As I trudged over to the Timeless Yawn to do my penance for having enjoyed the game in a previous life, I started to notice something odd.
I was blowing stuff up. I mean, 60 to 80% better than any of my other 90s that frequent the Isle, including those that far outgear me. Wattup?
I laid awake that night pondering two things. (1) Did somebody screw up the label on that decaf diet soda I had drank, and (2) how in the world can an undergeared Warlock outdo a less undergeared Hunter or Shadow Priest?
In answer to (1), I was pretty certain they had, as this was the second time I had been unable to sleep easily after sampling its contents. (2) was a bit more difficult to answer.
I’ve always held that my first best calling in this game has been in the form of a BM Hunter. I fell in love with that spec when BRK was telling us how to use Doctor Boom to gauge our DPS in a game that offered no target dummies.
Shortly after that, I became enamored with the Demonology Warlock spec; I spent almost as much time raiding as a Warlock as a Hunter during BC. Those two classes and specs have been my favorites ever since.
So few choices, so little DPS
But some drastic changes took place with the BM spec – and I’m not talking about the shift from Mana to Focus. The whole playstyle changed. Back in the day, BM was a lot more proactive rather than reactive. You had to plan your shots out so that you got the most of each. There were flaws, yes, but that’s not the point. The point is that it changed, possibly to something other than BM.
Meanwhile, Demonology had a lot of similarity to BM at the time, which is probably why I liked it so much. But, though great change took place (looking at YOU, mandatory demon form), Demo retained its quintessential feel, the sense of engagement.
Let’s put this another way. You know how in a video game, pressing a button sometimes has a visceral feel to it. You feel like there are, I dunno, big-assed levers attached to that button, that go off and actuate many things that then cause green death to erupt from the ground around your adversary.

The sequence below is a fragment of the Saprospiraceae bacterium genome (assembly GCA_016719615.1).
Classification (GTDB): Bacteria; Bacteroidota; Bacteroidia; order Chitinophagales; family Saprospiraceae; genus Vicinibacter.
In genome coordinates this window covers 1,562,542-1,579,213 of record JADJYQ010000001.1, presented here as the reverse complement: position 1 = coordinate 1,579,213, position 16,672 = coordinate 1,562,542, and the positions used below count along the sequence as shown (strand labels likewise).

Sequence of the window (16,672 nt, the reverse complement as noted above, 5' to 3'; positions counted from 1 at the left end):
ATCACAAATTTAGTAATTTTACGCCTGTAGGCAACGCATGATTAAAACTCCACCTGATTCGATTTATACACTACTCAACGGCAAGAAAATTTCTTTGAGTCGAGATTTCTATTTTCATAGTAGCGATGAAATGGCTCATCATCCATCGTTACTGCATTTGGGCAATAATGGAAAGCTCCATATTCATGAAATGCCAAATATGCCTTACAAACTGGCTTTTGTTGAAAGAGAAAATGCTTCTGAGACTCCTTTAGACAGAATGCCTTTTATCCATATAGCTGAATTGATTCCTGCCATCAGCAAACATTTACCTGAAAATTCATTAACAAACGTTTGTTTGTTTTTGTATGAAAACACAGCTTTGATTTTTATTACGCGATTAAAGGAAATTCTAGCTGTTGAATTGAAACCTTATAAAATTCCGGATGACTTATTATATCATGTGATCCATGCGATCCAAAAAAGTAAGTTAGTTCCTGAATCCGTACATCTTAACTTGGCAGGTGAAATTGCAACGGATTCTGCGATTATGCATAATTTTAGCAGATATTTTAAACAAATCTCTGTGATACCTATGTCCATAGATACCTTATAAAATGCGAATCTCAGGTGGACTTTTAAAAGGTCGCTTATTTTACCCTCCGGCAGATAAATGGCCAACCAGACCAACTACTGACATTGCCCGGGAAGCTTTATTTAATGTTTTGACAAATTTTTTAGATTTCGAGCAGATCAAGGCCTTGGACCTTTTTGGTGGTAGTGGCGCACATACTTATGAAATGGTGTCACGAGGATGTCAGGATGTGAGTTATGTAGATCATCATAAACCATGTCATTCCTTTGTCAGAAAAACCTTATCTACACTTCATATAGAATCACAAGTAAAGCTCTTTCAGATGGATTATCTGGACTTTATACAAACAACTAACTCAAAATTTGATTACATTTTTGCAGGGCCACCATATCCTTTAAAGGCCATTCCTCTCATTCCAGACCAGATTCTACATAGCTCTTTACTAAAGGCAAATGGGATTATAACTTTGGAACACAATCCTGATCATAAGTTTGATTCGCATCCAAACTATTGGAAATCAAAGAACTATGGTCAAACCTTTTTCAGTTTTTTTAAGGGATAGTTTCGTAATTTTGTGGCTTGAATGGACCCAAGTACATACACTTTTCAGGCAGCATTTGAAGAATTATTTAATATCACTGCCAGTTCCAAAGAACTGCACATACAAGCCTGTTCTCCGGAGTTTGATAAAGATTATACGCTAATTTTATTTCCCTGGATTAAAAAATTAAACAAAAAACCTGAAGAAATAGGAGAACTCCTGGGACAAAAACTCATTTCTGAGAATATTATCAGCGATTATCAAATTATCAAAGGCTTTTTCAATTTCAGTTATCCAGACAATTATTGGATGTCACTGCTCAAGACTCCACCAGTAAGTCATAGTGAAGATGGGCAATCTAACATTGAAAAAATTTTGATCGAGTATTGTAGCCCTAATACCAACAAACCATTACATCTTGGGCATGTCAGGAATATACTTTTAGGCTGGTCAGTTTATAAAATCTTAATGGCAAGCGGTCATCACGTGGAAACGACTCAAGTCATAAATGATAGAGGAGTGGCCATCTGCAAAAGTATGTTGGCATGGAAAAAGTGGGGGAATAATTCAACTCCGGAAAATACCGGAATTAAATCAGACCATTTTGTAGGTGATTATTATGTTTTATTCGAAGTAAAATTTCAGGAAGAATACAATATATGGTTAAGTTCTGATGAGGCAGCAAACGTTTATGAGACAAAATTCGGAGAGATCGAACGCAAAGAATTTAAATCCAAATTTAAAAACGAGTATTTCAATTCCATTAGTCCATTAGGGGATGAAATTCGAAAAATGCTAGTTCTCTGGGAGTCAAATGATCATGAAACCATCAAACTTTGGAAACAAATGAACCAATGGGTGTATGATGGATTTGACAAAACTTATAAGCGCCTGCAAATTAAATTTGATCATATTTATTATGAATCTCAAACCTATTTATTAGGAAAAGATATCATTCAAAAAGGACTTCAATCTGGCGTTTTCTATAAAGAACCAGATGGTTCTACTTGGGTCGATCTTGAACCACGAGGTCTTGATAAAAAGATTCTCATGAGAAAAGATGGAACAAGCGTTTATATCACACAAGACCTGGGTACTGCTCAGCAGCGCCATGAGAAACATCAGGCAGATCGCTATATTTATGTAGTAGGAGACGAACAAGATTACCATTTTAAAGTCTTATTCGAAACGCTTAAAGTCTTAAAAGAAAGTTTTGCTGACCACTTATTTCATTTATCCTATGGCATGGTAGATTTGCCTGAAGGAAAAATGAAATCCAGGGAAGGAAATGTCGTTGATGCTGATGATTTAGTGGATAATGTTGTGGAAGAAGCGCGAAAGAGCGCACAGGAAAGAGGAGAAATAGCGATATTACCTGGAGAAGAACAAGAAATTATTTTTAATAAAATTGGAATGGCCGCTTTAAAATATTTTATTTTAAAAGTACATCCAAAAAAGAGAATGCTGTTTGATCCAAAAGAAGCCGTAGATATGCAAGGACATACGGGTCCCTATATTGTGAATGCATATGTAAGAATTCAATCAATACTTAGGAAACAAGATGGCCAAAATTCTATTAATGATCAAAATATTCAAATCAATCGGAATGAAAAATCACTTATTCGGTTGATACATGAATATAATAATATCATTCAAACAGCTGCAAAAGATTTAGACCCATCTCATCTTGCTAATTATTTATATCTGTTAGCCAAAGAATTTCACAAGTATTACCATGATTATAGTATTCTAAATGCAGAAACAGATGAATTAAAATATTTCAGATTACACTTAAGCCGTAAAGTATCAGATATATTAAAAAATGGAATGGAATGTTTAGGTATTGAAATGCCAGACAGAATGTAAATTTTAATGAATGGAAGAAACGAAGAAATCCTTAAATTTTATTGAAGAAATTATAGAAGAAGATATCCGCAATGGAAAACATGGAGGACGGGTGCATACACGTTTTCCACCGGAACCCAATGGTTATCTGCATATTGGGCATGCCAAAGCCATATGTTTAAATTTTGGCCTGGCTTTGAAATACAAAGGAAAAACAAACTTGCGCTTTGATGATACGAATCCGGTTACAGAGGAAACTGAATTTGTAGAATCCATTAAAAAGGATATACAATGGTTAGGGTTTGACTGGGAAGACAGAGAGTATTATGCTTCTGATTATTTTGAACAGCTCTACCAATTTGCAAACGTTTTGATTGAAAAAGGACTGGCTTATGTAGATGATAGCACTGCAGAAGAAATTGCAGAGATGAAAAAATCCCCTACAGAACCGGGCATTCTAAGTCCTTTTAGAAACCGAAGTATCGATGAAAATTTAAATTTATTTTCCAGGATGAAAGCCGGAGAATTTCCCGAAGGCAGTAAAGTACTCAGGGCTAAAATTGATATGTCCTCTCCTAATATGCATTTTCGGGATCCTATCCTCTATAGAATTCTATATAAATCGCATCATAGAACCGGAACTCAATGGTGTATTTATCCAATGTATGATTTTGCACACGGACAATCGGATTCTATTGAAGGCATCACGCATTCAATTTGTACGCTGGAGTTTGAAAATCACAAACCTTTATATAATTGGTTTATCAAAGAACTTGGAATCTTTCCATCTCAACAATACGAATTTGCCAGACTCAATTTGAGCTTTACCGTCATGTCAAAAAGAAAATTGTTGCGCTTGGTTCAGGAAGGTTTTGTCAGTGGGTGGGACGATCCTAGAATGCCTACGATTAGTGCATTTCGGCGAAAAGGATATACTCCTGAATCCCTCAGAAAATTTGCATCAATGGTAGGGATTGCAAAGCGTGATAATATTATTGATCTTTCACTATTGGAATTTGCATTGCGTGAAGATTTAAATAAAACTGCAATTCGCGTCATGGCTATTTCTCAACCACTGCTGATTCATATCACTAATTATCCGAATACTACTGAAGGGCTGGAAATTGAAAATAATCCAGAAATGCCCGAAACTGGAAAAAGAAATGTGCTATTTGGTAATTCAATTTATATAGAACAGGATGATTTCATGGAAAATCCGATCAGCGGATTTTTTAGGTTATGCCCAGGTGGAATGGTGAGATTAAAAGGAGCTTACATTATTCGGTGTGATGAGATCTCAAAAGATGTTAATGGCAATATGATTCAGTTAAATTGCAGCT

Demonology has that. It has that feeling that if you try just a little more, put a little more heart into it, you’ll do better. Jong famously said it best for me: as a belf retadin, the best approach for maxdps was to get up in the boss’ face, rip your shirt off, howl and the moon, and fucking flip out.
In Warlock terms, this means you let this guy do the driving.
Not ripping his shirt off, and we’re good with that.
That blog entry of Jong’s was a long time ago, but to this day it still rings true. To really do well as a Warlock, channel your spite, your hate, your bad attitude at the bus driver this morning, your angst over the rising cost of Lite Soy Double Chociato Mochas at your corner beanery, your despair at the Pizza Hut online ordering system. Channel it all through your hands, into the keyboard, and into that avatar on the screen. Turn your hate into pain. Turn that pain into victory.
Where this all goes for me is that while I Hunter because I still haven’t given up, and I Priest because I’m a team player, my jam is right here in the Demonology Warlock corner of the universe. I think I do better in this class because it just works for me in a way that no other class does.
There’s an unintended side-effect.
On the Pointless Isle, I usually have to set a goal for my toon to even get engaged in anything. But on my Warlock, I find myself reluctant to close the game client at bed time. I find myself hunting down more things to slaughter. I get giddy watching those big crits float by.
For a brief moment, even that Lightforsaken place is fun.
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Summary: Flying was a mistake. It was a design flaw in TBC. Blizzard lacked the vision to realize the game would last beyond one expansion and so they painted themselves into a corner at the end of TBC by giving everyone the ability to fly, and it went from neat end of game feature to automatic entitlement in the next.
When WotLK came along, the "reason" we couldn’t fly in Northrend at first was so thin, so lame, that we actually mocked them, and for good reason. And thus has it ever been for the following expansions, as they continue to come up with lame, stupid "reasoning" to "justify" keeping us on the ground until we’ve narfled the Garthok, just because they don’t want us ignoring all that beautiful artwork and masterful questlining they’ve done.
A further unintended side-effect is that they’ve never learned how to create a zone with flying in it. You may have noticed, Blizz uses the landscape to push you where it wants you to go. Impassable mountain ranges, big tree trunks, bloodthirsty troll guards, etc. You avoid that which is impassable or inconvenient, and end up in an area that they want you to be. Flying mounts negate all that, you violate every control they put in place, children are left unattended, dogs and cats cohabitate, and other terrible things happen as an effect.